Among health enthusiastis, coffee usually gets a bad rap. It’s said to be addictive…bad for your heart, nerves, bones and blood sugar…and altogther a dietary vice that is better off avoided. But as a health writer and health coach, I constantly encounter the opposite point-of-view: study after study shows coffee is good for you. (And person after person enjoys drinking it.) Well, a new scientific study provides yet another good reason to savor a couple of cups of coffee a day: preventing Alzheimer’s disease!
The new four-year study, from researchers at the University of South Florida and the University of Miami, just appeared in the June 5 issue of the Journal of Alzheimer’s Disease. It looked at 65-year-olds with mild cognitive impairment (MCI), the state of memory loss that precedes Alzheimer’s and dementia. (About 10 percent of people with MCI develop Alzheimer’s every year.) Well, the folks in the study with the highest blood level of caffeine from coffee had the lowest incidence of MCI turning into Alzheimer’s. In fact, none of them developed Alzheimer’s! “We found that 100 percent of the MCI patients with plasma caffeine levels above the critical level experienced no conversion to Alzheimer’s disease during the two-to-four years follow-up period,” said Dr. Gary Arendash, one of the study authors. “I firmly believe that that moderate coffee consumption can appreciably reduce your risk of Alzheimer’s or delay its onset.” His coffee kudos didn’t stop there: “Moderate daily consumption of caffeinated coffee,” he continued, “appears to be the best dietary option for long-term protection against Alzheimer’s memory loss.” That’s Grande health news, no?
What is moderate daily consumption? The protective level of caffeine was achieved by drinking 3 cups of coffee a day.
And preventing Alzheimer’s isn’t the only way that coffee puts your health in the black. A recent study in the New England Journal of Medicine showed that coffee drinkers had a lower risk of dying from heart disease, lung disease, pneumonia, stroke, diabetes, infections–and even injuries and accidents!
I wrote about coffee and brain health in my book Bottom Line’s Breakthroughs in Natural Healing 2012, reporting on a special issue of the Journal of Alzheimer’s Disease that featured 22 scientific papers discussing how caffeine could prevent and perhaps treat brain disease like Alzheimer’s and Parkinson’s, and slow the everyday mental decline of aging. In those studies, higher caffeine intake was linked to a 60% reduced risk of Alzheimer’s…a 50% reduced risk of Parkinson’s…and in older people a 200% slower decline in mental functions such as memory and language skills.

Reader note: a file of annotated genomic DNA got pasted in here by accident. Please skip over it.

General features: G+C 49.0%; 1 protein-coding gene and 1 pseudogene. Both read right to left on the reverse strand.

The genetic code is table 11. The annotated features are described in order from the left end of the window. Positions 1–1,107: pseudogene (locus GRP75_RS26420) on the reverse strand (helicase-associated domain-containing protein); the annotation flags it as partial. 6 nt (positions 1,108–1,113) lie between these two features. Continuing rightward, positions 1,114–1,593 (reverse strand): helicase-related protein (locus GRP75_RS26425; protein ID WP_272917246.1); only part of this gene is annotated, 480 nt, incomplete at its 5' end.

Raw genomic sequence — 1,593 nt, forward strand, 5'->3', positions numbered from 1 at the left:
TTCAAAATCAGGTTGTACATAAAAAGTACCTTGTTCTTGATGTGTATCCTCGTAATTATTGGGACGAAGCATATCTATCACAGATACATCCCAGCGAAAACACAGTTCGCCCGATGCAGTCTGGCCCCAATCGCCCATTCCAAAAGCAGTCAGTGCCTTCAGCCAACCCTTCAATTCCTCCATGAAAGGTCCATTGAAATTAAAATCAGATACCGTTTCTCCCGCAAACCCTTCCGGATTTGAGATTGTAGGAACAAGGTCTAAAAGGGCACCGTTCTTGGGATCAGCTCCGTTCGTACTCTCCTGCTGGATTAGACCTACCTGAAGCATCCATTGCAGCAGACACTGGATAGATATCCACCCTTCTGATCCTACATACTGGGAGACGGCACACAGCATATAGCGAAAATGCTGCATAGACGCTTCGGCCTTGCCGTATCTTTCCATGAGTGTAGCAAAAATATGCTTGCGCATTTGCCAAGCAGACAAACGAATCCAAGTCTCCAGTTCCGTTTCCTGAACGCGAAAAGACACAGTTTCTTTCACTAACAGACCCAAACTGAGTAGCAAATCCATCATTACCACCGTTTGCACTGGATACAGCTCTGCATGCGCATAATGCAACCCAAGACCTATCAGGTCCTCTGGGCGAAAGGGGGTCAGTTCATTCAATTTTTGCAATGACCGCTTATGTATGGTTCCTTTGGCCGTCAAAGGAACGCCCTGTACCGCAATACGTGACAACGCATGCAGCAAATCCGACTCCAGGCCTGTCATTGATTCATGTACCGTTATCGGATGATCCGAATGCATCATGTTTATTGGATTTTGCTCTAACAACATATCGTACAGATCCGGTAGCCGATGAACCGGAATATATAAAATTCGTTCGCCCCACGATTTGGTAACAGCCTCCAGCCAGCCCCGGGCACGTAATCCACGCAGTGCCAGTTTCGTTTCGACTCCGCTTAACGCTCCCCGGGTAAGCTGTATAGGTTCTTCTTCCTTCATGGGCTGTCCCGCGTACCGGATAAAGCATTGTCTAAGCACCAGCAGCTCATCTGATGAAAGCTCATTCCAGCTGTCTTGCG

Still worried about health risks from coffee? “A comprehensive review of the scientific literature found that for healthy adults, moderate daily caffeine intake poses no adverse effects on the cardiovascular system, bone status and calcium balance, or incidence of cancer,” wrote researchers from the Florida Alzheimer’s Disease Research Center in Tampa.
When I wrote this section on coffee–which I called “The Ultimate Brain Tonic”–I talked with Bennett Alan Weinberg, co-author with Bonnie K. Bealer of The Caffeine Advantage (The Free Press). Weinberg is such an afficiando of caffeine that he has dispensed with coffee altogether, preferring caffeine pills. (He recommends the low-cost Jet Alert, which he purchases at www.amazon.com.) Weinberg used to drink six cups of filtered drip coffee throughout the day. “Now, I start the day with 300 mg in pill form, sometimes taking another 100 mg or 200 mg before the day is over. I experience a more reliable and stronger boost, mentally and physically, with a drastically lowered dose of caffeine.”
Of course, coffee and cafffeine isn’t for everybody. If coffee makes you anxious or keeps you up at night, don’t drink it. But if you’re looking for a super-healthy beverage–linked to lower levels of Alzheimer’s and just about every chronic disease that threatens the health of Americans–you can’t beat a cup of coffee.
To your health,
Bill Gottlieb, CHC